- Homeschooling: The “No Child Left Behind” policy the U.S. government initiated has failed; many children, especially those with learning disabilities, are having difficulty because they cannot get the individual attention they need. That’s why parents have to be more involved in their child’s education. Because of this, many parents have opted to homeschool their child in order to provide them with the one-on-one teaching they may need.
- Time: It is very important to spend enough time helping your child to read. Some children need extra time as well. It is a good idea to schedule a time each day that you have the time to spend with your child without distractions.
- Immersion: You are constantly surrounded by written words. Use everyday objects to prompt your child to read. Point out signs, boxes, restaurant menus, license plates, etc. as teaching tools. Make a game of it.
Learning Resources for Children
There are many resources to help your child learn to read; even if they are learning alone. Some of them require the interaction of both the parent and the child. However, there are also resources that kids can use alone, even as a young child.
- Board and Video Games: Surprising, I know, but games really are a great method for learning to read, no matter the age of the child. There aren’t that many games a child plays that don’t have at least some words. Consequently, if they like the game, they will be enticed to learn to read what the words mean.
- Educational Television and Videos: You can’t forget about educational television. Watching shows like Sesame Street and The Electric Company was years ago a great pastime. Not only are they entertaining, but also they are teaching your child without them even knowing it. This way, the child may not feel the same pressures of learning as with traditional learning.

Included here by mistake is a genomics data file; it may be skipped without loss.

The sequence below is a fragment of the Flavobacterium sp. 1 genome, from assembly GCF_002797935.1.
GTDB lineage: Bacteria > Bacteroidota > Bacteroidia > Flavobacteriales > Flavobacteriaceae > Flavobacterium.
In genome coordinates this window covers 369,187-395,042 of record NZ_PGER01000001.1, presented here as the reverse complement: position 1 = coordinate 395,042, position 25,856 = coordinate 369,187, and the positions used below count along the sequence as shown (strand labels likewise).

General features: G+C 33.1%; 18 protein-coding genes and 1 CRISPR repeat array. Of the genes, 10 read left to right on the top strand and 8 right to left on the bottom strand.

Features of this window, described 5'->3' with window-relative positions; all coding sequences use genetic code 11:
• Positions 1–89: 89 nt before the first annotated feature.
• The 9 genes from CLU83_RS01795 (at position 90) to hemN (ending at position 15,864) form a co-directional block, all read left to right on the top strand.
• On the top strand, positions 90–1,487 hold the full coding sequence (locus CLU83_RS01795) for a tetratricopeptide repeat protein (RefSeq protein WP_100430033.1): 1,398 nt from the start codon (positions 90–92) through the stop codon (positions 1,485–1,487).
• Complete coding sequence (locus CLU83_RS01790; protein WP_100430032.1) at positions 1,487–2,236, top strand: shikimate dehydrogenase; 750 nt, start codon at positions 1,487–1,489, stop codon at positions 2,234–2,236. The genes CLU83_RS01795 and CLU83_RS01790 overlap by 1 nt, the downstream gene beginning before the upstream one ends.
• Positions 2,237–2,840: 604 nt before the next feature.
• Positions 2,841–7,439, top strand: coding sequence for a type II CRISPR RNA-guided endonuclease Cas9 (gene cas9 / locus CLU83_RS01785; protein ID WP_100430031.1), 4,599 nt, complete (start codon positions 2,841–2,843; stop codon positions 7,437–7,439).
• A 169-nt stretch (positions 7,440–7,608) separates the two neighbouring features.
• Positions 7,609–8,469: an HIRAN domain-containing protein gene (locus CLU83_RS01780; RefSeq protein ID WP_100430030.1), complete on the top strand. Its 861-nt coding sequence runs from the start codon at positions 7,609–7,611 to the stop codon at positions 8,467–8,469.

- Tutoring: Many parents may not be able to help their child as much as they need to, for many reasons. Besides the lack of time they may have, a parent may not feel like the can teach their child well enough, especially when the child is older.
- Websites: Many sites like Evan-Moor offer games, interactive lessons, teacher and parent resources, and/or workbooks that you can purchase to help instruct your child.
- Friends and Family: Children are sometimes more fond of, or influenced by, certain members of the family or close friends. In these cases, the person of interest would be especially effective in helping teach your child. However, don’t take it personally if your child is partial to learning from someone besides yourself. It can just be a case of how that person reads or speaks that attracts the child’s attention.
So, why is Reading Important for Children?
Due to understaffing, overcrowding, and inadequate budgets, the public school system in the United States has to depend on the parents to help with their child’s education more than ever before. For the most part, teachers just do not have the time to spend one-on-one with each student. That’s why it is vital that as parents we begin to teach our children to read at an early age.
Teaching them to read and write before they begin school, and throughout their education is the main way we can prepare our kids for the future. Treating each child as an individual, and planning their education to fit their specific needs is the responsibility of both the school system and the parents.
Using resources like the products available at Evan-Moor, spending extra time with our kids, and communicating with their teachers are just some of the ways we can prepare our children for a successful life.